Even the administrative parts – I now can navigate Giant Eagle so well and am a pro at Google Drive. But jokes aside, even the administrative parts become meaningful because if you do it right, everything becomes attached to wide resident impact. That full cart of groceries leads to seven-floor events that brought delight to 50 different residents coming back from a long day of schoolwork. Those well-written meeting notes and staff emails lead to your RAs growing as leaders and making meaningful conversations with residents.
The Ripple Effect
And it doesn’t really matter that this is secondhand impact. That was my greatest fear – that I would lose that visible joy on our residents’ faces. Now it is replaced with joy on your RAs’ faces in your one-on-ones when your RA glowingly tells you about that amazing floor event or really deep conversation. You still get to bask and participate in that joy as a CA, perhaps on an even bigger scale. That has made it so worth it, and so much more fun than I ever thought it would be.
Take the Good with the Bad
One last thing – it may seem that being a CA is fun as long as everything goes well. I want to say that the bad things also have a captivating place. Something I’ve taken away, even after a semester of being a CA, is that it’s very hard to faze me. An RA can come in and talk about a terrible resident situation and now I have learned (not as knowledge, but perhaps more like the behavioral psych sense of stimulus and response) how to face any alarming new situation with a calm and reasoned approach.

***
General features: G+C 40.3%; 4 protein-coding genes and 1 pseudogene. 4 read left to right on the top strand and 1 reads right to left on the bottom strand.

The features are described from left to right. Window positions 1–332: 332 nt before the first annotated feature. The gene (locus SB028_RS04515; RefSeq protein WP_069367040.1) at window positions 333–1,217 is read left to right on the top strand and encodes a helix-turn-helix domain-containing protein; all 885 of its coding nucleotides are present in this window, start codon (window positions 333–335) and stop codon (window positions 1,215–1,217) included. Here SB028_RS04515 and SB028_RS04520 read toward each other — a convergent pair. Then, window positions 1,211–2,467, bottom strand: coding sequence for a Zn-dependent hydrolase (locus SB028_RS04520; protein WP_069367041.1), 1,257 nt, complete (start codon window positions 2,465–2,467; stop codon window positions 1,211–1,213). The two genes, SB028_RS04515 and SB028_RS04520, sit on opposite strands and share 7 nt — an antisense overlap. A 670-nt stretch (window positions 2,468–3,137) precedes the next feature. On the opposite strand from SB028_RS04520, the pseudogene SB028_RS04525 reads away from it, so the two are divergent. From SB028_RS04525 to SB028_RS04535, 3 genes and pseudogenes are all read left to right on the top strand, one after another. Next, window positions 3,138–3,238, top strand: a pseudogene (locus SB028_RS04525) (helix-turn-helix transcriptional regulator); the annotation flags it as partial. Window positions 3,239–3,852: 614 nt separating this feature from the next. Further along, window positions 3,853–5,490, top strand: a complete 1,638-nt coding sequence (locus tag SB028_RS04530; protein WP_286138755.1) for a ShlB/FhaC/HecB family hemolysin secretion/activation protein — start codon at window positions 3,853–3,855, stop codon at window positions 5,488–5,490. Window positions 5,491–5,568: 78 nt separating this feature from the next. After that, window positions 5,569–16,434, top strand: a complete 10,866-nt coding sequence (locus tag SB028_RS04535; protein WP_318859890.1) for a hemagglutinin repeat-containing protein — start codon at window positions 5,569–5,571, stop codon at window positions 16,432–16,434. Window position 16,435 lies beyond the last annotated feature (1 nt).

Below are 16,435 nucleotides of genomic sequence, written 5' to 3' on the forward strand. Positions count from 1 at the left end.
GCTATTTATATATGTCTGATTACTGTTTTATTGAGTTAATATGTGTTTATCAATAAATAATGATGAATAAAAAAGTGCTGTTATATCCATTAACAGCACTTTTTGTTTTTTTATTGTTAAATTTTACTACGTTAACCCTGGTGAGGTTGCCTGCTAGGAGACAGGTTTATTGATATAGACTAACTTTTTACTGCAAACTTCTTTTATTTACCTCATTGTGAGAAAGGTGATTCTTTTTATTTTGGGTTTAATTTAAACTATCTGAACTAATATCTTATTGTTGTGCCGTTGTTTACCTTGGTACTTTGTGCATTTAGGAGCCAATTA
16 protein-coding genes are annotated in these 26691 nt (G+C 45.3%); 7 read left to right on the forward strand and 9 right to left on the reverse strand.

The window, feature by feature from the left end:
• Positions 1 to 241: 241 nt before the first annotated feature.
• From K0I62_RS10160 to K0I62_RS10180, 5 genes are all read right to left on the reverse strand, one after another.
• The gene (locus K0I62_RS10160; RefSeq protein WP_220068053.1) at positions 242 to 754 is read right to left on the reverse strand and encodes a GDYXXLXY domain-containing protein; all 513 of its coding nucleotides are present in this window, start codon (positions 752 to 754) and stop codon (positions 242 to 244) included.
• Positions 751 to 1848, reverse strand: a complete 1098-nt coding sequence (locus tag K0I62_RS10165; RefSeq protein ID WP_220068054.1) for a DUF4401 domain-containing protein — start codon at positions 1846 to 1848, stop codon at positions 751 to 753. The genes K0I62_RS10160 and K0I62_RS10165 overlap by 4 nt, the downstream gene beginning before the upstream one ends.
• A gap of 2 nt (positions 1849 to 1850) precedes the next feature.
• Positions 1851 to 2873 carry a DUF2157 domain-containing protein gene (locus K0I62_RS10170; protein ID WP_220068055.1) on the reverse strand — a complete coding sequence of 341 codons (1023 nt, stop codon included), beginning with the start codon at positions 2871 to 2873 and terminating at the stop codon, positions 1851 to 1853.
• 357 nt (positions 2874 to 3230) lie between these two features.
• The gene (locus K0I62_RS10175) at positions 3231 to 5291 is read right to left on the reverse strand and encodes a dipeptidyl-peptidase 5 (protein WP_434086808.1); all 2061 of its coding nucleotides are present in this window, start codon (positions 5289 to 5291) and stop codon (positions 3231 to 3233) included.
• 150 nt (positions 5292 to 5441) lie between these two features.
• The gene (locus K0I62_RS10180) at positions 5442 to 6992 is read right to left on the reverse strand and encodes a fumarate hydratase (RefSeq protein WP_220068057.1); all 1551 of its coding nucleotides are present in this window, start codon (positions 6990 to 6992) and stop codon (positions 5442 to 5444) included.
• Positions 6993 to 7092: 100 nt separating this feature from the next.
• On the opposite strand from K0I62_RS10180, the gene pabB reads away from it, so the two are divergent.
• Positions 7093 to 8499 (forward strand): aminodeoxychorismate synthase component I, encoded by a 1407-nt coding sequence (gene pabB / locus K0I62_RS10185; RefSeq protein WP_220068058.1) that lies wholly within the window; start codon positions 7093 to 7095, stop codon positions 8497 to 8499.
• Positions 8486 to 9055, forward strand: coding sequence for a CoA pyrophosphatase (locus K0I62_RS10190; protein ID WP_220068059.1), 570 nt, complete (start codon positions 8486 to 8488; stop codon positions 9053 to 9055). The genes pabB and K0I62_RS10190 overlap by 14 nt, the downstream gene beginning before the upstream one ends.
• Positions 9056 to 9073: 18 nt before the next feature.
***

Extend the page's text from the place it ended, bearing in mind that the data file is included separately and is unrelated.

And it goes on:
Previously as an RA, I had two pretty well-behaved floors. Called EMS once in two years. Not a ton of “issues.” I thought I may not be ready for the CA role – I wasn’t really “experienced.”
If that’s you, well, don’t worry. You’ll learn either during CA training or even the first few situations how to be calm and respond to situations. You’ll learn to trust yourself and smartly rely on others to assist you.
Take the Chance at Something Great!
So that’s all I got for now. In short, I am so thankful for this opportunity. Someone told me there’s really no other campus leadership position like being a CA, and I agree. If you’re on the fence, just apply! Too many great people miss out on these kinds of things because they convince themselves out of it, when the humble people are the best leaders. The worst that can happen is you learn something – go for it!
Your friendly neighborhood Mudge CA,
This blog was written by Erik Pintar, a Carnegie Mellon University fifth year senior majoring in electrical and computer engineering and human-computer interaction.
Interested in more stories and advice from Erik? Reach him at firstname.lastname@example.org!
VISIT THE STUDENT LIFE WEBSITE FOR MORE INFORMATION ON THE CA APPLICATION PROCESS, INCLUDING MATERIALS NEEDED AND DEADLINES.